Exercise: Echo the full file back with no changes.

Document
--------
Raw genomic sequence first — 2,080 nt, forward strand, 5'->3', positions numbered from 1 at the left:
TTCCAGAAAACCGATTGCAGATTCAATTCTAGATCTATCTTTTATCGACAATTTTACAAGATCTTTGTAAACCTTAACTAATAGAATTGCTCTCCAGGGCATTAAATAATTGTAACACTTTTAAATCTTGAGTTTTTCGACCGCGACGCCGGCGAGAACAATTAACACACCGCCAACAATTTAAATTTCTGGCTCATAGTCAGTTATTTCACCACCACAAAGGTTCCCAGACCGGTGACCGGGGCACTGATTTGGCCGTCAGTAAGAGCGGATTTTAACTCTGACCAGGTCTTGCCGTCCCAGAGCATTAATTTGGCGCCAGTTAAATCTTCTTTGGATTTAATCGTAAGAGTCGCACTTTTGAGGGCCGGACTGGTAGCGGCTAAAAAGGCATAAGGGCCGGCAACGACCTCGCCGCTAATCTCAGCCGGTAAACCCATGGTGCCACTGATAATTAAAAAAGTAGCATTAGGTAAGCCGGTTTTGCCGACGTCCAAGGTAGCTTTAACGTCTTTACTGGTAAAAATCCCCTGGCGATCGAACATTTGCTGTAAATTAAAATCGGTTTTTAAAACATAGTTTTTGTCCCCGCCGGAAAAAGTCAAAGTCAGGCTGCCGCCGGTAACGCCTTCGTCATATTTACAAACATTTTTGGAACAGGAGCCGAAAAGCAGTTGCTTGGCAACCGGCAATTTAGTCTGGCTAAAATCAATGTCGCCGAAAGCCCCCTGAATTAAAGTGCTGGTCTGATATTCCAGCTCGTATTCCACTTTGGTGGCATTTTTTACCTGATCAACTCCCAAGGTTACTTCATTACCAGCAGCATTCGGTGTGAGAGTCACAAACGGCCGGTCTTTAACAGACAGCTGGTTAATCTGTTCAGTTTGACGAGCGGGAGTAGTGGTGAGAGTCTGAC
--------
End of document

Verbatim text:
Raw genomic sequence first — 2,080 nt, forward strand, 5'->3', positions numbered from 1 at the left:
TTCCAGAAAACCGATTGCAGATTCAATTCTAGATCTATCTTTTATCGACAATTTTACAAGATCTTTGTAAACCTTAACTAATAGAATTGCTCTCCAGGGCATTAAATAATTGTAACACTTTTAAATCTTGAGTTTTTCGACCGCGACGCCGGCGAGAACAATTAACACACCGCCAACAATTTAAATTTCTGGCTCATAGTCAGTTATTTCACCACCACAAAGGTTCCCAGACCGGTGACCGGGGCACTGATTTGGCCGTCAGTAAGAGCGGATTTTAACTCTGACCAGGTCTTGCCGTCCCAGAGCATTAATTTGGCGCCAGTTAAATCTTCTTTGGATTTAATCGTAAGAGTCGCACTTTTGAGGGCCGGACTGGTAGCGGCTAAAAAGGCATAAGGGCCGGCAACGACCTCGCCGCTAATCTCAGCCGGTAAACCCATGGTGCCACTGATAATTAAAAAAGTAGCATTAGGTAAGCCGGTTTTGCCGACGTCCAAGGTAGCTTTAACGTCTTTACTGGTAAAAATCCCCTGGCGATCGAACATTTGCTGTAAATTAAAATCGGTTTTTAAAACATAGTTTTTGTCCCCGCCGGAAAAAGTCAAAGTCAGGCTGCCGCCGGTAACGCCTTCGTCATATTTACAAACATTTTTGGAACAGGAGCCGAAAAGCAGTTGCTTGGCAACCGGCAATTTAGTCTGGCTAAAATCAATGTCGCCGAAAGCCCCCTGAATTAAAGTGCTGGTCTGATATTCCAGCTCGTATTCCACTTTGGTGGCATTTTTTACCTGATCAACTCCCAAGGTTACTTCATTACCAGCAGCATTCGGTGTGAGAGTCACAAACGGCCGGTCTTTAACAGACAGCTGGTTAATCTGTTCAGTTTGACGAGCGGGAGTAGTGGTGAGAGTCTGAC